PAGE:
Reverse mortgages – thousands of seniors, who worked their entire life to own a home, are finding their homes foreclosed for several reasons. The problem is that a few years ago there was little to no federal regulation on reverse mortgages. A high percentage of these homeowners relied on the lies of those who made a profit from selling reverse mortgages. They were told they could live in their home for the rest of their lives, for “free”.
Who sells these mortgages – mostly brokers/realtors who lost their normal income during the real estate crash, but now there is an entire lending market focused on these mortgages. They targeted poor neighborhoods who are least likely to seek competent advice about the issues with reverse mortgages. They looked for homes that needed repairs, leaving door hangers advertised a “tax-free” benefit for seniors.
TV ads featuring Henry Winkler, Fred Thompson and Robert Wagner made it appear that these mortgages were “free”. They offered to “eliminate monthly payments permanently” with “a risk-free way of being able to access home equity” – neither of which is true, according to the Consumer Financial Protection Bureau. “Always retain ownership,” “remain in your home as long as you wish” and “you can’t be forced to leave” were other frequent hooks, according to investigations by federal regulators.
Five years ago HUD developed some changes to protect seniors. But, those who signed reverse mortgages before the new rules went into effect are left to fend for themselves and, in many cases, lose their home.
So, what is the problem today?
Thousands of seniors signed reverse mortgages and did not understand they had certain obligations or their home would go into foreclosure. These obligations included paying real property taxes or keeping the property insured and in good condition. In ZIP codes where most residents make less than $40,000, the analysis found reverse mortgage foreclosure rates were six times higher in black neighborhoods than in white ones.
Poor neighborhoods were targeted with “bad apple” reverse mortgages
In ZIP codes where most residents make less than $40,000, the analysis found reverse mortgage foreclosure rates were six times higher in black neighborhoods than in white ones. See the USA Today article for a map of the United States identifying foreclosures of senior homeowners – Chicago, Baltimore, Miami, Detroit, Philadelphia and Jacksonville, Florida, are among the hardest hit.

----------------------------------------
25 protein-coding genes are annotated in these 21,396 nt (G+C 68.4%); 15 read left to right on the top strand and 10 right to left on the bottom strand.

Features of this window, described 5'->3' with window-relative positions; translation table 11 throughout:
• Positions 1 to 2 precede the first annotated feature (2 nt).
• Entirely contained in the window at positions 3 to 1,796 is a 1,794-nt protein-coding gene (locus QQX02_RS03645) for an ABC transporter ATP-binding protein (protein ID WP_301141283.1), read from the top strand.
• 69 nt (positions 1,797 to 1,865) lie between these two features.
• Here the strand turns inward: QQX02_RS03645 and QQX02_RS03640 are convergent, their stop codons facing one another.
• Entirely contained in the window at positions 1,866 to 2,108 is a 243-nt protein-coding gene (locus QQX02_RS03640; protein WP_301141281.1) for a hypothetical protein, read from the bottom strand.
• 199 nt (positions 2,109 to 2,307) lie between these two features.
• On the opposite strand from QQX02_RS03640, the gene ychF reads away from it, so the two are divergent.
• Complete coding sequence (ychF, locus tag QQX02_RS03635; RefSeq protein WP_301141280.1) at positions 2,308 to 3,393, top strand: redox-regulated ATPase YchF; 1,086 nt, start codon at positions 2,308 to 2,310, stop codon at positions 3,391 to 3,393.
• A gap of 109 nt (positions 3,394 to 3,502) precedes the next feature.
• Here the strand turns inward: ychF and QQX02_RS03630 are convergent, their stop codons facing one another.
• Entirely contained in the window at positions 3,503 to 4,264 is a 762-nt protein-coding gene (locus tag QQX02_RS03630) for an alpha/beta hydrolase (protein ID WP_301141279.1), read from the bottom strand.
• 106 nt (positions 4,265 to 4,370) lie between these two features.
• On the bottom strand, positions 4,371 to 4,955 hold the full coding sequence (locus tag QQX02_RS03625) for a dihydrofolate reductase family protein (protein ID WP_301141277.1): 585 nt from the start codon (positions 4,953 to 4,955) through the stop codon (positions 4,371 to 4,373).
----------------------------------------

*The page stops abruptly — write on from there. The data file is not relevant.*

How do most reverse mortgages work:
Lenders appraise the value of a house and allow homeowners to borrow back money against that market value.
The following is a very generic description and not intended to describe every reverse mortgage. Borrowers can stop making monthly mortgage payments, and they can stay put for life, so long as they maintain the home, pay property taxes and insurance and don’t sell, move out or die. Reverse mortgages require no credit check and government-mandated financial counseling can be as easy as a 20-minute phone call.
Lenders and their investors make their money through origination fees that can top $15,000 with fees and mortgage insurance, and by charging interest on the loan balance.
The neighborhood is damaged by foreclosures
Each foreclosure depresses home values within about 600 feet by 1%, according to a study in 2006 in the journal Housing Studies. As foreclosures mount, the study says, that figure compounds. Five foreclosures in a few city blocks means a 5% loss for every neighbor.
It’s all about money
Even when both husband and wife are old enough to qualify, reverse mortgage lenders often advise them to remove the younger spouse from loans and titles. Federal rules allow people to take out more money if they are older based on actuarial tables showing they have fewer years left to live. The problem is the spouse who is not on the mortgage finds it very difficult to save the home after the spouse on the loan passes away. There are deadlines for filing certain paperwork, all happening at a time the surviving spouse is dealing with the death of the spouse.
A higher loan balance means higher closing costs and a bigger commission for brokers.
Diane is a well respected Arizona bankruptcy and foreclosure attorney. As a retired law professor, she believes in offering everyone, not just her clients, advice about bankruptcy and Arizona foreclosure laws. Diane is also a mentor to hundreds of Arizona attorneys.
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